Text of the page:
Auguste Vestris


26 juin 2010, septième soirée : Vera Volkova

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In the same section

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Vera Volkova
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Souvenirs de Madame Volkova
Memories of Mme. Volkova
Piotr Frantsevitch Lesgaft (1837-1909)
Remarques sur Les Notes de Volkova sur les temps d’allegro
An Analysis on Volkova’s notes on Allegro
Extraits des Carnets de Vera Volkova
Vera Volkova au Danemark
Vera Volkova in Denmark
« Précipiter une nouvelle ère poétique »
Vera Volkova - Looking and Seeing

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An Analysis on Volkova’s notes on Allegro
by Julie Cronshaw

26 June 2010

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“Firstly” Volkova writes in her notes about technique, in allegro, “I think it is not stressed enough the fact that one never at any time stands on two feet-even in the fifth position. One’s weight is always on one or the other foot already in preparation for the step that is to follow.”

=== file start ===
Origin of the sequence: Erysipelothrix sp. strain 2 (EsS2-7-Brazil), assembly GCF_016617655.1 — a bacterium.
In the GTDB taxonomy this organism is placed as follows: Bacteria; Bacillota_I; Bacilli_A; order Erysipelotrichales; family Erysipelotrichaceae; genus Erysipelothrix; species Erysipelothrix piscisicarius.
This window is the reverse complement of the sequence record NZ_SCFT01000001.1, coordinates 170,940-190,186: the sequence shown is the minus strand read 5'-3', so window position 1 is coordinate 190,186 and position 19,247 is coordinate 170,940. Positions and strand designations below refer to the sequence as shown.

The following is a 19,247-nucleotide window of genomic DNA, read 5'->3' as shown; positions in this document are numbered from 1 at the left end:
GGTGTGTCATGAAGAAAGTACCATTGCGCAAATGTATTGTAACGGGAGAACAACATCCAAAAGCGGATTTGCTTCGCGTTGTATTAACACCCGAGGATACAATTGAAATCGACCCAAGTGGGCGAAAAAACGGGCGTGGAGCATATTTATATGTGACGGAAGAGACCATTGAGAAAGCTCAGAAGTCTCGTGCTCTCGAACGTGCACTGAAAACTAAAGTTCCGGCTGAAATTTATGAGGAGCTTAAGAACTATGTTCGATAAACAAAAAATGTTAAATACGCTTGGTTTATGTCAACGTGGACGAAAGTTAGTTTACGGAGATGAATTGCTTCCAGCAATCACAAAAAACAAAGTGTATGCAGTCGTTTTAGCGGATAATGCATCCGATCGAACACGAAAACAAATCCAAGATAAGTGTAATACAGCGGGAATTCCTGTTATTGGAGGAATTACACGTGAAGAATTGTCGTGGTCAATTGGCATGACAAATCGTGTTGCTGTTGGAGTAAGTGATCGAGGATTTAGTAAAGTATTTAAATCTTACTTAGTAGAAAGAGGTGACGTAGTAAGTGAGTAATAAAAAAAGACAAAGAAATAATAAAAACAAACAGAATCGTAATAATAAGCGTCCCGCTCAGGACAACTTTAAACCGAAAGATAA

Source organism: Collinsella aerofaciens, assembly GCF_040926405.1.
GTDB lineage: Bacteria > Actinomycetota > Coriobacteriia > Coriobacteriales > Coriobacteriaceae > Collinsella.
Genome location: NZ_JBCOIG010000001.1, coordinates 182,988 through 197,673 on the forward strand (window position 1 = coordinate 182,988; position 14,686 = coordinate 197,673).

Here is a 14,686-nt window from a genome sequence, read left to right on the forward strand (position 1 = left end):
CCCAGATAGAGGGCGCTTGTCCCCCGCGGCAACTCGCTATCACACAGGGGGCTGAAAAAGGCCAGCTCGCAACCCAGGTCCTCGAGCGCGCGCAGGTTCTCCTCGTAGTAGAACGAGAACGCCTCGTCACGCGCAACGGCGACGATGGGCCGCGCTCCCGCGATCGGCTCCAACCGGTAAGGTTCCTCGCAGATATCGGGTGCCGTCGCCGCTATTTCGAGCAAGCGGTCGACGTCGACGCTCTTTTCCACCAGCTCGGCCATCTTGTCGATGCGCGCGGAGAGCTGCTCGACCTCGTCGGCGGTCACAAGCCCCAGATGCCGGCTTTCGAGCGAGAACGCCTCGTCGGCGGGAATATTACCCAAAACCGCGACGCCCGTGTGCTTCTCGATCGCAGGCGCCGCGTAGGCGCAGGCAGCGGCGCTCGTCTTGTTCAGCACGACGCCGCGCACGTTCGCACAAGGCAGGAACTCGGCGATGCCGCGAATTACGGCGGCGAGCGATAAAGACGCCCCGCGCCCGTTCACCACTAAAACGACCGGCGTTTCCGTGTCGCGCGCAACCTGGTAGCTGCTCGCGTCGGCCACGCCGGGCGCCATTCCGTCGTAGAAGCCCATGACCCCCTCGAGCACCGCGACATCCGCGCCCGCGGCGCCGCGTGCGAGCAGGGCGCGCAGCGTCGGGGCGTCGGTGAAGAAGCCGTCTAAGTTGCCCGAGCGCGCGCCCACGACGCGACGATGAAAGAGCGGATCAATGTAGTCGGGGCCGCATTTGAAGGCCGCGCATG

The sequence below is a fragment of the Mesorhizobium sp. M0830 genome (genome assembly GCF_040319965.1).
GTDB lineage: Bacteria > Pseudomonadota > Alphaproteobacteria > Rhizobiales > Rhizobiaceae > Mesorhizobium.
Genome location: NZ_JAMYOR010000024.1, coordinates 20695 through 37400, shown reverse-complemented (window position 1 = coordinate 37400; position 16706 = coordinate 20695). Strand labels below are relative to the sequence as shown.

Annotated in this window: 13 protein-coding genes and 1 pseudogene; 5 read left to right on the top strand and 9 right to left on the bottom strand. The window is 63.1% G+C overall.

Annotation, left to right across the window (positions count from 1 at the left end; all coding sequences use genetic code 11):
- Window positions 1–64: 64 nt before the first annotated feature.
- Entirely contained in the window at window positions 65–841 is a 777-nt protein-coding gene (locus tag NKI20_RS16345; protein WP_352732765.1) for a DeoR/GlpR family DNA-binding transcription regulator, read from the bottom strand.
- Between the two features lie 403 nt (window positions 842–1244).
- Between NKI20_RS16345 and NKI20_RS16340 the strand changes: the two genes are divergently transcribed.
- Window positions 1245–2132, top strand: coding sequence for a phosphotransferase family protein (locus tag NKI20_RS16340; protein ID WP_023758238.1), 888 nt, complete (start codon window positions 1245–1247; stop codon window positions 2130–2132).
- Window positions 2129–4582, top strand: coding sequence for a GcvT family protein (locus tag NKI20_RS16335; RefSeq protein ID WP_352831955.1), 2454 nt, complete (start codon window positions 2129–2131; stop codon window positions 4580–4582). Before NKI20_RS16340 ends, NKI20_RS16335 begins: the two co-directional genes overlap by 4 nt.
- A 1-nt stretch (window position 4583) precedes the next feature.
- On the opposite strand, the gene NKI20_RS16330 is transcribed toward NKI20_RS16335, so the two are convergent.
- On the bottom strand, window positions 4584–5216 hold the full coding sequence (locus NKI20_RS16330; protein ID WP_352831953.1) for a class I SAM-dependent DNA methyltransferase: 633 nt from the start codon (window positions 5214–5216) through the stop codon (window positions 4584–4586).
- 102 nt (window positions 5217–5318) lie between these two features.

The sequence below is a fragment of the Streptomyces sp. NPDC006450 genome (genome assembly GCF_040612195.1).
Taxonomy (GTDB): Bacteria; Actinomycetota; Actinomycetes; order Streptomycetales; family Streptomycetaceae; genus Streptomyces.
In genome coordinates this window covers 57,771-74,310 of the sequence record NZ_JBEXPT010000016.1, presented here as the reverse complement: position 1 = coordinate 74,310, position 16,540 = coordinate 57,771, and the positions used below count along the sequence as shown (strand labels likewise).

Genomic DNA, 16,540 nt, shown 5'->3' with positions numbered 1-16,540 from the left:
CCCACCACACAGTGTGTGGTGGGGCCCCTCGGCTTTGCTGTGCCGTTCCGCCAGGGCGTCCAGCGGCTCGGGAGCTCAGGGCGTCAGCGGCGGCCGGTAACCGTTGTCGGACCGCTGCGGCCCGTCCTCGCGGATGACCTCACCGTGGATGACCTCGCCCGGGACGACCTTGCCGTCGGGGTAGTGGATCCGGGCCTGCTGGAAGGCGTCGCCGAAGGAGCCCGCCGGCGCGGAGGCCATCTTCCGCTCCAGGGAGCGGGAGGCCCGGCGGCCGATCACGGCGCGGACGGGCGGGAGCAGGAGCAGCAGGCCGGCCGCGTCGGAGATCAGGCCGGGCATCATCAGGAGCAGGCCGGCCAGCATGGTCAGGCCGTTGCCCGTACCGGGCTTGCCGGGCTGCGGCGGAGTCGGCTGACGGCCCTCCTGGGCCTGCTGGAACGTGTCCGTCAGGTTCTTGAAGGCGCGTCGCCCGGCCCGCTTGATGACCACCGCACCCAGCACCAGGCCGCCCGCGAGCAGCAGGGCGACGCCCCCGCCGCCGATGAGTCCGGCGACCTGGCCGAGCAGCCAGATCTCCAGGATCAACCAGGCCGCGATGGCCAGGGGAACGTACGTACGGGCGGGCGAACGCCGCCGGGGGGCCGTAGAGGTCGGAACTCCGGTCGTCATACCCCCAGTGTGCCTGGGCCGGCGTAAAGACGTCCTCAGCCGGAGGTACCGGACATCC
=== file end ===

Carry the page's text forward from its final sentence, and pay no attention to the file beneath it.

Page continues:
However there is much room for misunderstanding in this statement and it needs some clarification.

Upon a first cursory reading it appears that Volkova is asking her students to stand on one leg at a time.

She then observes, that a competent dancer understands how to use the basic principle of transference of weight, from one foot to another, in order to move “from one position to another as quickly and as accurately and therefore as economically as possible.”

This is at once obvious to the classical dance practitioner, of course one must stand on one leg in order to be able to transfer to the other one.

L’Institut Smolny où Volkova enfant suivait ses études académiques à partir de 1914
Cliché A. Meinertz

Immediately the classically trained dancer will concur with Volkova, in that it is a given that one stands upon one leg, the weight of the body slightly over on the balls of the feet enabling the standing leg to take the weight of the torso and, more importantly enable the dancer to tilt and twist the pelvis in order to extend the working leg into gloriously high acrobatic extensions. Unfortunately in this we have all at once come across a fundamental contradiction in the application of aplomb, which is the first of the basic principles of classical ballet.